The jpeg image you get from your camera depends on in-camera sharpening
and noise reduction algorithms. If you look through camera comparisons,
f.i. at dpreview.com , you'll see that different manufactures have
different visions of this balance. Some of them prefer less aggressive
noise reduction (Panasonic), some more (Kodak). So an jpeg image from
Kodak camera looks smoothly with less noise, but with less details.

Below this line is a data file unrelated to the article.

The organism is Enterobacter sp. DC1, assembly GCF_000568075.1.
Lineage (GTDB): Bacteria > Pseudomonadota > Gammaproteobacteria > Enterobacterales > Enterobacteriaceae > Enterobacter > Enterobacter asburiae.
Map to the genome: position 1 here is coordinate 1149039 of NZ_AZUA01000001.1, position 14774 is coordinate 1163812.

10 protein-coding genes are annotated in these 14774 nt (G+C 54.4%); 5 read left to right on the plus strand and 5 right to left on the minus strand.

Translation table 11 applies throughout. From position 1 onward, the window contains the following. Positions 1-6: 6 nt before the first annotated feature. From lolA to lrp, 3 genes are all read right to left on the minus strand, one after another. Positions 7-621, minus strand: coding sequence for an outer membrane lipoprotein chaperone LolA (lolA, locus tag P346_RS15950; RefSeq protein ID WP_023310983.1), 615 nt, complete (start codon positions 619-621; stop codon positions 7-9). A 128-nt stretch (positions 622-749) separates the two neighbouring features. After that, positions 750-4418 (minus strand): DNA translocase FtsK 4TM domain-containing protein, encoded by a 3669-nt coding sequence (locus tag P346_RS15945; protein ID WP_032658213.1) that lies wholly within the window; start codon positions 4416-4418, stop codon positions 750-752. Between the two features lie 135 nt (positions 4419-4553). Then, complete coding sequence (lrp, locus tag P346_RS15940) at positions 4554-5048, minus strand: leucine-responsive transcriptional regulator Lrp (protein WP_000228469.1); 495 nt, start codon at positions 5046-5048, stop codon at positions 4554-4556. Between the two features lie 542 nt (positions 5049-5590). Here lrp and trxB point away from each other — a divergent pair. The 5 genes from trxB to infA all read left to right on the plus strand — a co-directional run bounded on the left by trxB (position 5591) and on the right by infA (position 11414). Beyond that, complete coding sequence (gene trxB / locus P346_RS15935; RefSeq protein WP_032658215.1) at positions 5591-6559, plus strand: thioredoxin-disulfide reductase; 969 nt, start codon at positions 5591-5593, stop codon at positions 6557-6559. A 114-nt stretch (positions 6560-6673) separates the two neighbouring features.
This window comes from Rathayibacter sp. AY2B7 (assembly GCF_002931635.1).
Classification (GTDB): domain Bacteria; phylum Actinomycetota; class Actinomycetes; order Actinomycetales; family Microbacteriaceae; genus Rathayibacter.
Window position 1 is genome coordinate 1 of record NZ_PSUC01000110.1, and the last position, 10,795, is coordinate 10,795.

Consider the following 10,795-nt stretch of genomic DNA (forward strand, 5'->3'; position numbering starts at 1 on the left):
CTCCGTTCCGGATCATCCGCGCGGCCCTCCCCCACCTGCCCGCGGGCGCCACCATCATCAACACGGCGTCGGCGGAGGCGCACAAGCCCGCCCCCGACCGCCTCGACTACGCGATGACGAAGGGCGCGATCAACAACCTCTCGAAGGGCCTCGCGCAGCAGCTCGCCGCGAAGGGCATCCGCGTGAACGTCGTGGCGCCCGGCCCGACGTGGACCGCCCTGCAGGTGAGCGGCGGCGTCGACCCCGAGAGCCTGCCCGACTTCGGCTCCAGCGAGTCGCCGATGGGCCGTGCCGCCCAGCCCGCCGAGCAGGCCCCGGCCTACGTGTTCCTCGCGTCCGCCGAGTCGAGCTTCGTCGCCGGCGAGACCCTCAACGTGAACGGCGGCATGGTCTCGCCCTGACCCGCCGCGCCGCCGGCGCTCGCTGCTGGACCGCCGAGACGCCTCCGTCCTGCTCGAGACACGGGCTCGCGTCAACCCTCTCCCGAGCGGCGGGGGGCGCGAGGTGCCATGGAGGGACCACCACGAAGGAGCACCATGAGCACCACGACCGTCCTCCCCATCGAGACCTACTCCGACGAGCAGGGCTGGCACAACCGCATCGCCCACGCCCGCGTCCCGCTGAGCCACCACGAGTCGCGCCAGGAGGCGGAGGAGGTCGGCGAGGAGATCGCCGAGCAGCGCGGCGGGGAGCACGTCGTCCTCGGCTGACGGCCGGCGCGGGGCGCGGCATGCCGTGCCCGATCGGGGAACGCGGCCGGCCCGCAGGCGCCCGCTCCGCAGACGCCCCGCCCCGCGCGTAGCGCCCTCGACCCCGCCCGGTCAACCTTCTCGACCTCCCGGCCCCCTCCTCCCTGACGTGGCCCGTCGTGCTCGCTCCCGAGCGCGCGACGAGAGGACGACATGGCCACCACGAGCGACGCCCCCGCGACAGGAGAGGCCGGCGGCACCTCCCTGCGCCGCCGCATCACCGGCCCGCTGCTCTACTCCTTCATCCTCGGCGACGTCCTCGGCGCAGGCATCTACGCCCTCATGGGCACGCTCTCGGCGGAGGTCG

When you convert image from RAW with UFRaw, you get it closely to "as
is" from camera matrix. Afterwards you can apply sharpening or/and noise
reduction. Noise reduction plug-ins can be found at
or any other from the page
I'd recommend you selecting some "critical" parts (like faces) before
applying noise reduction with greycstoration, overwise it would take a
lot of time and memory.
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